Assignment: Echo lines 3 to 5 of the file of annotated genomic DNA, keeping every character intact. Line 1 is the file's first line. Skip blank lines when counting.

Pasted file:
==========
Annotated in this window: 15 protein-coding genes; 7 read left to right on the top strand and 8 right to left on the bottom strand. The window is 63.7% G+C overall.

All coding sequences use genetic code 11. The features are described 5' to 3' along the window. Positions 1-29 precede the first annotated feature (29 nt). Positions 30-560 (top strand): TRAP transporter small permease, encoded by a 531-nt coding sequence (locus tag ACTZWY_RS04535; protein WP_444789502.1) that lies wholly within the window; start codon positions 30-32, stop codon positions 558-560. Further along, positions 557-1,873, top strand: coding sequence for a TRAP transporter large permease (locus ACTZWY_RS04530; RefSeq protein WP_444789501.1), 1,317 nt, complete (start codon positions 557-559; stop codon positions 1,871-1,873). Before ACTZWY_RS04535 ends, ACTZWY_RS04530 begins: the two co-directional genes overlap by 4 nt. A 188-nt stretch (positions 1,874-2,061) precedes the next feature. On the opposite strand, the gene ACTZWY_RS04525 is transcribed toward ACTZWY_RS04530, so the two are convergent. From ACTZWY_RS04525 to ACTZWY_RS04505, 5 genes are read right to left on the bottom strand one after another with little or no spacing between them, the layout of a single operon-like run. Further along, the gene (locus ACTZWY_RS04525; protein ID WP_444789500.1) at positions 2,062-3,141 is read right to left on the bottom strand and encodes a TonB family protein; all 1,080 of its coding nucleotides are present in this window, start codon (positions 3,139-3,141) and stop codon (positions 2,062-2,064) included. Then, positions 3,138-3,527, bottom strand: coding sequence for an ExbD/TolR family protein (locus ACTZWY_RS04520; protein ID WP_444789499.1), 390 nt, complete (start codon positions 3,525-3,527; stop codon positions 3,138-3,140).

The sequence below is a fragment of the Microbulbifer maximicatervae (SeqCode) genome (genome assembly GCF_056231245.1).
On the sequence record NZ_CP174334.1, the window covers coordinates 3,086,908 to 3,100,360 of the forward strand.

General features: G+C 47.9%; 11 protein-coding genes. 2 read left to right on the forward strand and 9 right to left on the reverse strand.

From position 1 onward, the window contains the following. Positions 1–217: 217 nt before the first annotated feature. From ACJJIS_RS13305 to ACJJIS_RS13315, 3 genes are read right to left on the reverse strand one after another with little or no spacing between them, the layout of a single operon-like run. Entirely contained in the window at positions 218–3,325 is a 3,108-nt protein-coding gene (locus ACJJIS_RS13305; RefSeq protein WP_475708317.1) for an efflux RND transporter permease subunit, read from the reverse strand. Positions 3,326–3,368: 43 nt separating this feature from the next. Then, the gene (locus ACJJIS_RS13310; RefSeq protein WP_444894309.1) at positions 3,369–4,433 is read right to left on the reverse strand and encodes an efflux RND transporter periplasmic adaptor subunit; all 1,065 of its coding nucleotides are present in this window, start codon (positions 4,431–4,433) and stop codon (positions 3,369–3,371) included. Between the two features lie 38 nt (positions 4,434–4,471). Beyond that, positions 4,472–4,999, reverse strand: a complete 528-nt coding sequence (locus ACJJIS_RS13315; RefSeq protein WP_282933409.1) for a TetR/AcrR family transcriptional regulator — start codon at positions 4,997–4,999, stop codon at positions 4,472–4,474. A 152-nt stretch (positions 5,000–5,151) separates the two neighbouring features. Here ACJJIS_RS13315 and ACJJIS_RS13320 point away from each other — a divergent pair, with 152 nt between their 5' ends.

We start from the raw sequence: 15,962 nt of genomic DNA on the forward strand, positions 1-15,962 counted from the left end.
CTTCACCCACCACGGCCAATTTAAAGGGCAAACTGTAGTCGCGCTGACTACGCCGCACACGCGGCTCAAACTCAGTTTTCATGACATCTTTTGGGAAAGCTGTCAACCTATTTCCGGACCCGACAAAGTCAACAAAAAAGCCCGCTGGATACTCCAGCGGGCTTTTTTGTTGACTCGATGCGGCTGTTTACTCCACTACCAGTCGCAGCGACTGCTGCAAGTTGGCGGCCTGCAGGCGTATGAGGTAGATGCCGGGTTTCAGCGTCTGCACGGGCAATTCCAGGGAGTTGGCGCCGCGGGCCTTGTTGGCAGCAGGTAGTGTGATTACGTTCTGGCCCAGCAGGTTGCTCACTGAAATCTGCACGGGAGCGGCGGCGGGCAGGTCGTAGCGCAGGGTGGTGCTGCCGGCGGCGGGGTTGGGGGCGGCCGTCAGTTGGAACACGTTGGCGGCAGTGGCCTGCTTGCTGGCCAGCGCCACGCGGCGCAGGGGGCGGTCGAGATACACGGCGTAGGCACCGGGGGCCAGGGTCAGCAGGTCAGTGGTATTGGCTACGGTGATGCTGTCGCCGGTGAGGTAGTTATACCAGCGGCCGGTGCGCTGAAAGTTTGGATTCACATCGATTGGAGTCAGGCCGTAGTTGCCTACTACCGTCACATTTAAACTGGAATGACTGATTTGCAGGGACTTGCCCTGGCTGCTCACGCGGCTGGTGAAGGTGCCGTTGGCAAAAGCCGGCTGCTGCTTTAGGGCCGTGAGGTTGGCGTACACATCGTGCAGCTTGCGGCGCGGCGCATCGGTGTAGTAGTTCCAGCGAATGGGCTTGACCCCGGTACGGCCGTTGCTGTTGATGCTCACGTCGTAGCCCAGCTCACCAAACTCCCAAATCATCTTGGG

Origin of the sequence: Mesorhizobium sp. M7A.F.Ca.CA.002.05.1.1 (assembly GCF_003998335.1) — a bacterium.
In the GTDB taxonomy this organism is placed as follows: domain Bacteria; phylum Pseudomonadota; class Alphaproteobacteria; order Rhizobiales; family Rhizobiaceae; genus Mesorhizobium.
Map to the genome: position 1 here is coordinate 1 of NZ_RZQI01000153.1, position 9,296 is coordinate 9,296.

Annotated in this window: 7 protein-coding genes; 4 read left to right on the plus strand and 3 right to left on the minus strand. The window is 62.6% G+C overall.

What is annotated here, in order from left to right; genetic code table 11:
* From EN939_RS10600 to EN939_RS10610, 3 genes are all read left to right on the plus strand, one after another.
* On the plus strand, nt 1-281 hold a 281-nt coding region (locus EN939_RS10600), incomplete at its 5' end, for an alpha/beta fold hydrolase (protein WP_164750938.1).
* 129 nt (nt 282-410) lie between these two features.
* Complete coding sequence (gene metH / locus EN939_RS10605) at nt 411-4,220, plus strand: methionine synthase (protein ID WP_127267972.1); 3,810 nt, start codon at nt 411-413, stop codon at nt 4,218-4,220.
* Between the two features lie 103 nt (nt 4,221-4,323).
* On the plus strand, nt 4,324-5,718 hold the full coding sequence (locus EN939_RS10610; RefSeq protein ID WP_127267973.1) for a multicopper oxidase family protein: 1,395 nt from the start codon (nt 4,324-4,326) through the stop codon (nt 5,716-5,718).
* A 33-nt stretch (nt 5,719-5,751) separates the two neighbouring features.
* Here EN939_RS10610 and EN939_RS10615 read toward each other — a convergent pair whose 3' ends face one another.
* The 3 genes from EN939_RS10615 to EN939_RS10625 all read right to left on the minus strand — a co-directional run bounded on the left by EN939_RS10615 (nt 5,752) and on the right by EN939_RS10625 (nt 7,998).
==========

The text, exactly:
The sequence below is a fragment of the Microbulbifer maximicatervae (SeqCode) genome (genome assembly GCF_056231245.1).
On the sequence record NZ_CP174334.1, the window covers coordinates 3,086,908 to 3,100,360 of the forward strand.

General features: G+C 47.9%; 11 protein-coding genes. 2 read left to right on the forward strand and 9 right to left on the reverse strand.